The Central Information Commission expressed its “severe displeasure” to the Election Commission after the poll body did not respond to a Right to Information plea asking about steps taken to ensure the credibility of Electronic Voting Machines and Voter Verified Paper Audit Trail, or VVPAT, slips, reported PTI on Friday.

The Voter Verified Paper Audit Trail is a machine that prints a paper slip with the candidate’s name, serial number and the party’s symbol after a vote has been cast. To avoid election fraud, it displays the paper slip for seven seconds so that voters can check to see if their ballot was cast for their chosen candidate.

The paper slip then drops down into a locked compartment that only polling agents can access. The slips are not handed over to the voters. The collected slips can be used to audit voting data stored electronically.

On May 2, 2022, a group of eminent citizens, including professors and former bureaucrats, had sent a representation to the Election Commission asking questions about the credibility of Electronic Voting Machines and VVPATs, according to PTI.

Former Indian Administrative Service officer MG Devasahayam, who was one of the signatories to the representation, had filed an application with the poll panel under the Right to Information Act in November 2022. Devasahayam had sought details about the persons and public authorities to whom the representation was forwarded and details of any meetings held on the issue, reported PTI.

However, the Election Commission did not respond within the mandatory 30-day period. Devasahayam’s first appeal to senior officials was also not heard. The former civil servant then approached the Central Information Commission in a second appeal.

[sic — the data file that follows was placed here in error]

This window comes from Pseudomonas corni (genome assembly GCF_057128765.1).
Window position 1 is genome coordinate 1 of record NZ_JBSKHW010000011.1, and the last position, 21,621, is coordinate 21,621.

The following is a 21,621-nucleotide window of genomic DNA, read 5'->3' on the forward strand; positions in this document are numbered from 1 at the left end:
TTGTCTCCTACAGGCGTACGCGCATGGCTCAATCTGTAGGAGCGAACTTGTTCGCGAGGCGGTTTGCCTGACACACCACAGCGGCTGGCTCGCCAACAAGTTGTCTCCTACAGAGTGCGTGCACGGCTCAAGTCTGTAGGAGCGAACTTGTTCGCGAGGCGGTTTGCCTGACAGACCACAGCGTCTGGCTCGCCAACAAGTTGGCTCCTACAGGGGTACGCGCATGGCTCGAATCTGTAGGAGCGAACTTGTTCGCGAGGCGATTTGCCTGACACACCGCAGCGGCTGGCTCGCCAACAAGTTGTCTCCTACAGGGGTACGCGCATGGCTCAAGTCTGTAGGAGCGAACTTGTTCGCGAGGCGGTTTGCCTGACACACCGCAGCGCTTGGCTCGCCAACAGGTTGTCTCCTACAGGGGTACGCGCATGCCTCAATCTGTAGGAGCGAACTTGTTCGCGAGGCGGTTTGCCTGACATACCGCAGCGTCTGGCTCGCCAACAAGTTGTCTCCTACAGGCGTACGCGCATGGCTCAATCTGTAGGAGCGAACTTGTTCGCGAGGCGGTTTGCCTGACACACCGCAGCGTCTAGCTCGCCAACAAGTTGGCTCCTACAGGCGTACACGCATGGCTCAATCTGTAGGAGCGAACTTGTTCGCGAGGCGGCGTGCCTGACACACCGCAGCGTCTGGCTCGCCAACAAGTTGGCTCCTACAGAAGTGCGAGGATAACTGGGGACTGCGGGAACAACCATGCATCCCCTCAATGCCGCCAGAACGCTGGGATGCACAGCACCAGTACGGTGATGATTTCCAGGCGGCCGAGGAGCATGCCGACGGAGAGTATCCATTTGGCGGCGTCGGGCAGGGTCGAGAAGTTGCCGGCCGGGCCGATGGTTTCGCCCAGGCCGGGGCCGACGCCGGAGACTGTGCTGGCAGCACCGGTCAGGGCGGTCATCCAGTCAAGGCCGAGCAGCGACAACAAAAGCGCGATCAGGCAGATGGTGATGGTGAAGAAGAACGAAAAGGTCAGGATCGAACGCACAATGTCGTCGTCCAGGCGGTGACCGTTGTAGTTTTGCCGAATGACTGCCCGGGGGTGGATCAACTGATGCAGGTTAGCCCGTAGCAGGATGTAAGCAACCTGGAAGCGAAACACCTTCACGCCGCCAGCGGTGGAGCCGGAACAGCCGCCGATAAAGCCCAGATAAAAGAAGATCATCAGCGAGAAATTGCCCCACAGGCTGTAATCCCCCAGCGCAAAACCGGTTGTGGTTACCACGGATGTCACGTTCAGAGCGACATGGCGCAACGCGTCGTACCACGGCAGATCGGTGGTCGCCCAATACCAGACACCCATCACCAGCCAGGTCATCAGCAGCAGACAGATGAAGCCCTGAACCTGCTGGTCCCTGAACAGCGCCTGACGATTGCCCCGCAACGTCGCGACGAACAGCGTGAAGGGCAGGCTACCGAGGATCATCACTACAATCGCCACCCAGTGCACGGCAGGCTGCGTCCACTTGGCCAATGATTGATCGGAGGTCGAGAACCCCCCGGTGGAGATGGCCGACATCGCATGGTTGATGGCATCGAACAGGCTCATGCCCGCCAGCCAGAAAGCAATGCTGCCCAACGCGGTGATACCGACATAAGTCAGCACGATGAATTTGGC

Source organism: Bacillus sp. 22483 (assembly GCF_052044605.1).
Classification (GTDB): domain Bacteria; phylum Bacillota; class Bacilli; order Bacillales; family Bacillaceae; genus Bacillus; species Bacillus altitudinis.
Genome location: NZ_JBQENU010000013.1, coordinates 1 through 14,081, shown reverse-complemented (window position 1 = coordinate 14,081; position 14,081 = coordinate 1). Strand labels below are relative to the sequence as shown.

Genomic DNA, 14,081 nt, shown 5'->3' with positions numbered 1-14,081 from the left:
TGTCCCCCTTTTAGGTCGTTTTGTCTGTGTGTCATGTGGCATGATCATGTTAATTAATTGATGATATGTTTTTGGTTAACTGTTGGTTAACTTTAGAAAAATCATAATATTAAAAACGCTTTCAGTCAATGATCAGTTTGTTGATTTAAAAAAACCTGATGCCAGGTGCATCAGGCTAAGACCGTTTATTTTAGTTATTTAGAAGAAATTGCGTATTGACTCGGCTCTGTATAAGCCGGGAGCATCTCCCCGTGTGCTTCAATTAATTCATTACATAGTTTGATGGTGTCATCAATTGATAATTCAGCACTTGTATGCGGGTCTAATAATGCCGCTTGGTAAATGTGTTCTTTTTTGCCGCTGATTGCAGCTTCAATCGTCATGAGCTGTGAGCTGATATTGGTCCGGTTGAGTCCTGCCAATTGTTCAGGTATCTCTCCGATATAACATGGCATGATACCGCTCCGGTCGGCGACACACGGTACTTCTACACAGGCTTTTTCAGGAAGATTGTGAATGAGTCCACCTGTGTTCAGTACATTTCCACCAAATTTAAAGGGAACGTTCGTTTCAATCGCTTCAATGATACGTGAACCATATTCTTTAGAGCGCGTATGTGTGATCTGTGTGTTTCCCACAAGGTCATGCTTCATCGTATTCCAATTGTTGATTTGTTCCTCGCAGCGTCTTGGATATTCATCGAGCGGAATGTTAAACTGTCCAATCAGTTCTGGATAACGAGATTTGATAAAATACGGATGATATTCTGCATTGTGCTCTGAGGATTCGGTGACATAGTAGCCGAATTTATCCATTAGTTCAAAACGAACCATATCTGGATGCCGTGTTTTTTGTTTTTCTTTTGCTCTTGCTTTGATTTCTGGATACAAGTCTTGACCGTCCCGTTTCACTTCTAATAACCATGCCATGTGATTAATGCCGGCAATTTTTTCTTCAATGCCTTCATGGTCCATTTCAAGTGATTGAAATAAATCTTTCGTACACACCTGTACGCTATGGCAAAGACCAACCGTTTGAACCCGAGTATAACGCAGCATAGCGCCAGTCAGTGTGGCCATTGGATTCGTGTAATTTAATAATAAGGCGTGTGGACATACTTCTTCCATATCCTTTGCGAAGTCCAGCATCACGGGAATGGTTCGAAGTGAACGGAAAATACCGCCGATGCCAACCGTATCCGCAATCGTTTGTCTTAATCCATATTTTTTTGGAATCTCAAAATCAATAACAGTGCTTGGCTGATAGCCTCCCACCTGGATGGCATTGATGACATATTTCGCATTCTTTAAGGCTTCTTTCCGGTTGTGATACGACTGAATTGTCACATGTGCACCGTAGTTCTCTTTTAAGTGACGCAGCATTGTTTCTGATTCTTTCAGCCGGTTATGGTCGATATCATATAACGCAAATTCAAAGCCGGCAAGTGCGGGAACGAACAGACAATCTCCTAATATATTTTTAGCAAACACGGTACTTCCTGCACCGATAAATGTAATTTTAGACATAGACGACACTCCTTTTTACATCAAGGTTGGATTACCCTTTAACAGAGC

The central public information officer of the Election Commission failed to give a satisfactory reply to Chief Information Commissioner Heeralal Samariya when questioned about the poll body’s conduct in relation to Devasahayam’s plea.

“Commission, after perusal of case records and submissions made during hearing, expresses severe displeasure over the conduct of the then PIO [public information officer] in not having provided any reply to the RTI application within the time-frame stipulated under the RTI Act,” Samariya said.

The Central Information Commission has directed the concerned public information officer to furnish a written explanation for his “gross violation” of the Right to Information Act, reported PTI. The Election Commission has been asked to provide a point-wise response to the original Right to Information query within 30 days.

Several reports have pointed towards distrust among voters regarding the use of Electronic Voting Machines.

A pre-poll survey on Thursday said that 45% of the respondents believed that it was very or somewhat likely that Electronic Voting Machines could be manipulated by the ruling Bharatiya Janata Party.

On Thursday, a group of 87 former civil servants wrote an open letter to the Election Commission, highlighting the poll panel’s “strange diffidence” in dealing with actions that impact the conduct of free and fair elections, despite the enormous powers vested in it by the Constitution to do so.

The Supreme Court on April 1 issued a notice to the Election Commission on a petition seeking that all Voter Verified Paper Audit Trail slips be tallied to verify votes cast through the Electronic Voting Machines. At present, slips from only five randomly selected polling stations in each Assembly segment are verified.

Also read: ‘Junk EVMs, bring back ballot’: Cloud of mistrust hangs over polls in western UP